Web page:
Embassy of Peru in the USA - Chancery History

Embassy of Peru in the USA - Chancery facade
Chancery history
Originally a private residence, this semi-detached building, subtly designed in the 16th-century manner of Italian classicism, is related to the intersection of 17th Street and Massachusetts Avenue by an entrance facade set diagonally to the two principal street elevations. Special attention is drawn to the 17th-century English interior details, such as on the stair, paneling, and doors.
Original and subsequent owners
  • In 1859, the first owner of the building was Mr. Haller Kilbourn. He sold the property to Timothy Gannon for the sum of twelve hundred and fifty (1,250) dollars. City directories and building permits indicate that a grocery store with the address 1700 Massachusetts Avenue, NW, was located there between 1873 and 1899.
  • Mrs. Emily J. Wilkins, widow of Beriah Wilkins, bought the property in 1908 and applied for a building permit in 1909. Jules Henri de Sibour was the architect in charge of the construction. He also designed the French Embassy (2221 Kalorama Road, NW), the Moore Residence (Canadian Chancery, 1746 Massachusetts Avenue, NW), and the Stewart Residence (Embassy of Luxembourg, 2200 Massachusetts Avenue, NW). Mrs. Wilkins died the year of its completion, leaving the residence and its furnishing to her son John. F. Wilkins. 
  • The building was begun in the spring of 1909 and completed in June 1910.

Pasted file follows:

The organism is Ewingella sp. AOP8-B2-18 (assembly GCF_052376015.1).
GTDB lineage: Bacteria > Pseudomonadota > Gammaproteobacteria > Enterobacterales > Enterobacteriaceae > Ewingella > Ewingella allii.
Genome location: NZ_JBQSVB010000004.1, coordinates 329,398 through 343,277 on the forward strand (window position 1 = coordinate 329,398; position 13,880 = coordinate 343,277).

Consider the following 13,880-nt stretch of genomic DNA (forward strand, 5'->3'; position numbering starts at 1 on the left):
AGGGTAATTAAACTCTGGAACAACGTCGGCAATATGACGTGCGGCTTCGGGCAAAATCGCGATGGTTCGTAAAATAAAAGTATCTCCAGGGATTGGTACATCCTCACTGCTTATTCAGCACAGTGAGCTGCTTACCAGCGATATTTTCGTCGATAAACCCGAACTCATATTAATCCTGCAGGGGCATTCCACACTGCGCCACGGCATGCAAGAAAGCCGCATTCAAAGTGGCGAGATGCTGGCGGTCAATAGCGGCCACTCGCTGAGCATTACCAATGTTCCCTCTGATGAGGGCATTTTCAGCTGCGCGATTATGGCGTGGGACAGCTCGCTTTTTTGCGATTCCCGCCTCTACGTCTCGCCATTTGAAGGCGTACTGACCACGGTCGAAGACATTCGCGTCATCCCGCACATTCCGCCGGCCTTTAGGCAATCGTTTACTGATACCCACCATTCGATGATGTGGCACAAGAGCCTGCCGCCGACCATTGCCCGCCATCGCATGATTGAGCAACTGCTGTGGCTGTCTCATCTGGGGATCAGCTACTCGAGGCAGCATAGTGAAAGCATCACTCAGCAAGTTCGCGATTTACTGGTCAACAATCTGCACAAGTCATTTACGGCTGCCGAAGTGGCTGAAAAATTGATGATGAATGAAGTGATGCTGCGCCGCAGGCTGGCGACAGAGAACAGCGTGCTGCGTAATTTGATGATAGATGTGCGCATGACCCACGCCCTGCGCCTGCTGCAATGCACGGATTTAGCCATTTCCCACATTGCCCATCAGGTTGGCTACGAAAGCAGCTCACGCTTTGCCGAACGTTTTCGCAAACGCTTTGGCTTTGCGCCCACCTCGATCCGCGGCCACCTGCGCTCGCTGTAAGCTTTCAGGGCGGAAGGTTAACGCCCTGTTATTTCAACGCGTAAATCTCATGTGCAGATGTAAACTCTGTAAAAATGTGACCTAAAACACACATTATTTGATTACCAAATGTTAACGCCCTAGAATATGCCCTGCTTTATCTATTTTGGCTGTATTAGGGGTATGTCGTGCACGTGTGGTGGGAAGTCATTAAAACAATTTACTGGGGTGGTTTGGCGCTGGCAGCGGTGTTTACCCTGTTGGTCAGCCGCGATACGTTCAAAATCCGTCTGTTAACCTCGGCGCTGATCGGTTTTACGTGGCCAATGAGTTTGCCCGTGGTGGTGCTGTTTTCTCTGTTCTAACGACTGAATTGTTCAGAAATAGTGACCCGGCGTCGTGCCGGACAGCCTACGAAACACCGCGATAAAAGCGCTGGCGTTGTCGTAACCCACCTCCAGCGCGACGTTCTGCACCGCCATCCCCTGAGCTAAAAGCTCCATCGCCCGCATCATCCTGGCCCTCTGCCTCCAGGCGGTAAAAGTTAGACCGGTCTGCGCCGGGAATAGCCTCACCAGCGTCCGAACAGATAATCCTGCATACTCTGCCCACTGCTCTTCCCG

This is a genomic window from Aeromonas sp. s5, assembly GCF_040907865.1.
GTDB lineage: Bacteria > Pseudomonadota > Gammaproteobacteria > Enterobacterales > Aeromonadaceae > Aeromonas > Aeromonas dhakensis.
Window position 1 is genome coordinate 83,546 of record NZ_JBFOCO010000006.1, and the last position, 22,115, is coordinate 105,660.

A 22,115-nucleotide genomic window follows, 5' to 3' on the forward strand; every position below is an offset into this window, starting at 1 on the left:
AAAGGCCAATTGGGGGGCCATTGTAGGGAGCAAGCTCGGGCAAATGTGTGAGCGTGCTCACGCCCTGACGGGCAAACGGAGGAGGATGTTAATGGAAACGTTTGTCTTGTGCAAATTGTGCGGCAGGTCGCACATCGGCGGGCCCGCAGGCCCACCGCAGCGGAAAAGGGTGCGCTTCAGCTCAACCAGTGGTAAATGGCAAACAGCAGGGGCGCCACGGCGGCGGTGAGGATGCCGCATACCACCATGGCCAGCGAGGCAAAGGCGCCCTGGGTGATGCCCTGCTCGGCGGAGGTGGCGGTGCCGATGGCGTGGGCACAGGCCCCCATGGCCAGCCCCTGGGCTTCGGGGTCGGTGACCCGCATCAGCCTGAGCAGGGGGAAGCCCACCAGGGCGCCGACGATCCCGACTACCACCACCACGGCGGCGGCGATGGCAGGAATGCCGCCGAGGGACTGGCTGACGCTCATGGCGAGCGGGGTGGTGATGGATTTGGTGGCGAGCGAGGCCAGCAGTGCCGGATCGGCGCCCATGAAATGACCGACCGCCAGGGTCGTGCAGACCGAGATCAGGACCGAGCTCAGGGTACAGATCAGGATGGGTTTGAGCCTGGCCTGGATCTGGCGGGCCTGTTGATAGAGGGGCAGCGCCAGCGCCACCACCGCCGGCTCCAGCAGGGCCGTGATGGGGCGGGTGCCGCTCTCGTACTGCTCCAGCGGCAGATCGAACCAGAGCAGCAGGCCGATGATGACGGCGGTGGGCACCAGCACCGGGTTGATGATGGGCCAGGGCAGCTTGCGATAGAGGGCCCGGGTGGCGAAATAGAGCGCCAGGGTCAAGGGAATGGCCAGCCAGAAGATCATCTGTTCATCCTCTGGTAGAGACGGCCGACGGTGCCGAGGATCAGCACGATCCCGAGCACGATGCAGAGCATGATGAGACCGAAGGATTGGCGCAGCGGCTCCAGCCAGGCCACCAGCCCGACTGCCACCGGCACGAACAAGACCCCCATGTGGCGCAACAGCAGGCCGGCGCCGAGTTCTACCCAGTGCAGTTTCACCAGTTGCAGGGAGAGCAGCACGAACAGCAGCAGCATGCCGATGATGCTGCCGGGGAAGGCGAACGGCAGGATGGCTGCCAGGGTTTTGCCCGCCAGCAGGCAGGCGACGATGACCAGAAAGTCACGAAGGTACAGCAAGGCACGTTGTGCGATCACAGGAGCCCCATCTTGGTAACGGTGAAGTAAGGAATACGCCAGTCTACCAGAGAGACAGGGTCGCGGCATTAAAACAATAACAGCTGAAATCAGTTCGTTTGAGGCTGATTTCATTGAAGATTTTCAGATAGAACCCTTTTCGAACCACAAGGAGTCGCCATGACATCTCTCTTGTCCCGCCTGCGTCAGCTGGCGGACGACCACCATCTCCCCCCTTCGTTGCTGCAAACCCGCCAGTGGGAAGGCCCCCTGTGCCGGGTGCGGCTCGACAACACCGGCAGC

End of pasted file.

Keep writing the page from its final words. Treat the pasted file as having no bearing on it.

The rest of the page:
• Decades later, in 1946, the M.R. Corporation sold the building to His Majesty George VI, in the right of the Commonwealth of Australia.
  • In 1971, the reception room on the ground floor, and the library and the drawing room both on the first floor, were partitioned for offices. 
Offices of the Ambassador and the Deputy Chief of Mission (DCM)
On the second floor of the building, there are the offices of the Ambassador and the DCM.   
At the Ambassador’s office, going upstairs from the first floor to the right, you will find a colonial painting of an archangel with a harquebus, from the Cusco School. This representation is very popular in southern Peru, especially in the high plateau region (Puno). Likewise, there are two recently acquired contemporary masterpieces: a photograph from a Peruvian artist of Quechua origin, Inti Pachurin, and a painting from a Peruvian artist of Huitoto origin, Rember Yahuarcani. Both showcased their artworks at the Embassy’s Art Gallery, in 2022. 
Next to the Ambassador’s office, there’s the DCM’s office. There you will encounter a colonial painting of Saint John Baptist, from the Cusco School, as well as many Peruvian Pre-Columbian ceramics from the Moche, Chancay, and Inca cultures.